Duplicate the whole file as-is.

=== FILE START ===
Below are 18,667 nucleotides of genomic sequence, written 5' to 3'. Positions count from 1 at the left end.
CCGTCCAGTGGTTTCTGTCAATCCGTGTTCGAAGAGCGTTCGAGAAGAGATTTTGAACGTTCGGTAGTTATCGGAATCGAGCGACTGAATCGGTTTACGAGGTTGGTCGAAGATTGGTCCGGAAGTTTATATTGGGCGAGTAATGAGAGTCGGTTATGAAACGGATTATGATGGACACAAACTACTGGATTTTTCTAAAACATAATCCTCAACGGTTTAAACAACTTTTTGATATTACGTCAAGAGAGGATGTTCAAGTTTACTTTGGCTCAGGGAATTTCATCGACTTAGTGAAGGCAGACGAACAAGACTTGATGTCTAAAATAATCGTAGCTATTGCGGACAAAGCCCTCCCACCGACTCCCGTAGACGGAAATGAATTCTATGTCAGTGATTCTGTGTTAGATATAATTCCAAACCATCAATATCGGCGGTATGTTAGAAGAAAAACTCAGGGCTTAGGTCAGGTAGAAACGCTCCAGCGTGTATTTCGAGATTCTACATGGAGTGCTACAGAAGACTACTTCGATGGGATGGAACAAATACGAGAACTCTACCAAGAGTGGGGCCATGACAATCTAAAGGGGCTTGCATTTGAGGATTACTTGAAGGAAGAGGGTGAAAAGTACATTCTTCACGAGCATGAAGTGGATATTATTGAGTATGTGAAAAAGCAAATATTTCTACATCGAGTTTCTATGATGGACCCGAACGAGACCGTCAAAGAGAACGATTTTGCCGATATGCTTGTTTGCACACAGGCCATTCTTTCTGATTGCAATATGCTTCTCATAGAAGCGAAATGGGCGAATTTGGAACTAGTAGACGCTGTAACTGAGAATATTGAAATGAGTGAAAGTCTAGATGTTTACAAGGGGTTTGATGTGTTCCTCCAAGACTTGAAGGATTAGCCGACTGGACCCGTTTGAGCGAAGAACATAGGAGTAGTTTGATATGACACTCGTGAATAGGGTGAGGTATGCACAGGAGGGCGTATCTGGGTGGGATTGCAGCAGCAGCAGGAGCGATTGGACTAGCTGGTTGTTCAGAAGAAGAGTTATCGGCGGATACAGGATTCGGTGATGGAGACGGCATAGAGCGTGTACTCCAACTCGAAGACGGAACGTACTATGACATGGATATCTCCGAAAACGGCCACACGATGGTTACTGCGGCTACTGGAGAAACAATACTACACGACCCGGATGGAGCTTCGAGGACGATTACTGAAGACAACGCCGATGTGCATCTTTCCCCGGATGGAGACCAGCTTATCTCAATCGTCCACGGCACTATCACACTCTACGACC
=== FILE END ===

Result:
Below are 18,667 nucleotides of genomic sequence, written 5' to 3'. Positions count from 1 at the left end.
CCGTCCAGTGGTTTCTGTCAATCCGTGTTCGAAGAGCGTTCGAGAAGAGATTTTGAACGTTCGGTAGTTATCGGAATCGAGCGACTGAATCGGTTTACGAGGTTGGTCGAAGATTGGTCCGGAAGTTTATATTGGGCGAGTAATGAGAGTCGGTTATGAAACGGATTATGATGGACACAAACTACTGGATTTTTCTAAAACATAATCCTCAACGGTTTAAACAACTTTTTGATATTACGTCAAGAGAGGATGTTCAAGTTTACTTTGGCTCAGGGAATTTCATCGACTTAGTGAAGGCAGACGAACAAGACTTGATGTCTAAAATAATCGTAGCTATTGCGGACAAAGCCCTCCCACCGACTCCCGTAGACGGAAATGAATTCTATGTCAGTGATTCTGTGTTAGATATAATTCCAAACCATCAATATCGGCGGTATGTTAGAAGAAAAACTCAGGGCTTAGGTCAGGTAGAAACGCTCCAGCGTGTATTTCGAGATTCTACATGGAGTGCTACAGAAGACTACTTCGATGGGATGGAACAAATACGAGAACTCTACCAAGAGTGGGGCCATGACAATCTAAAGGGGCTTGCATTTGAGGATTACTTGAAGGAAGAGGGTGAAAAGTACATTCTTCACGAGCATGAAGTGGATATTATTGAGTATGTGAAAAAGCAAATATTTCTACATCGAGTTTCTATGATGGACCCGAACGAGACCGTCAAAGAGAACGATTTTGCCGATATGCTTGTTTGCACACAGGCCATTCTTTCTGATTGCAATATGCTTCTCATAGAAGCGAAATGGGCGAATTTGGAACTAGTAGACGCTGTAACTGAGAATATTGAAATGAGTGAAAGTCTAGATGTTTACAAGGGGTTTGATGTGTTCCTCCAAGACTTGAAGGATTAGCCGACTGGACCCGTTTGAGCGAAGAACATAGGAGTAGTTTGATATGACACTCGTGAATAGGGTGAGGTATGCACAGGAGGGCGTATCTGGGTGGGATTGCAGCAGCAGCAGGAGCGATTGGACTAGCTGGTTGTTCAGAAGAAGAGTTATCGGCGGATACAGGATTCGGTGATGGAGACGGCATAGAGCGTGTACTCCAACTCGAAGACGGAACGTACTATGACATGGATATCTCCGAAAACGGCCACACGATGGTTACTGCGGCTACTGGAGAAACAATACTACACGACCCGGATGGAGCTTCGAGGACGATTACTGAAGACAACGCCGATGTGCATCTTTCCCCGGATGGAGACCAGCTTATCTCAATCGTCCACGGCACTATCACACTCTACGACC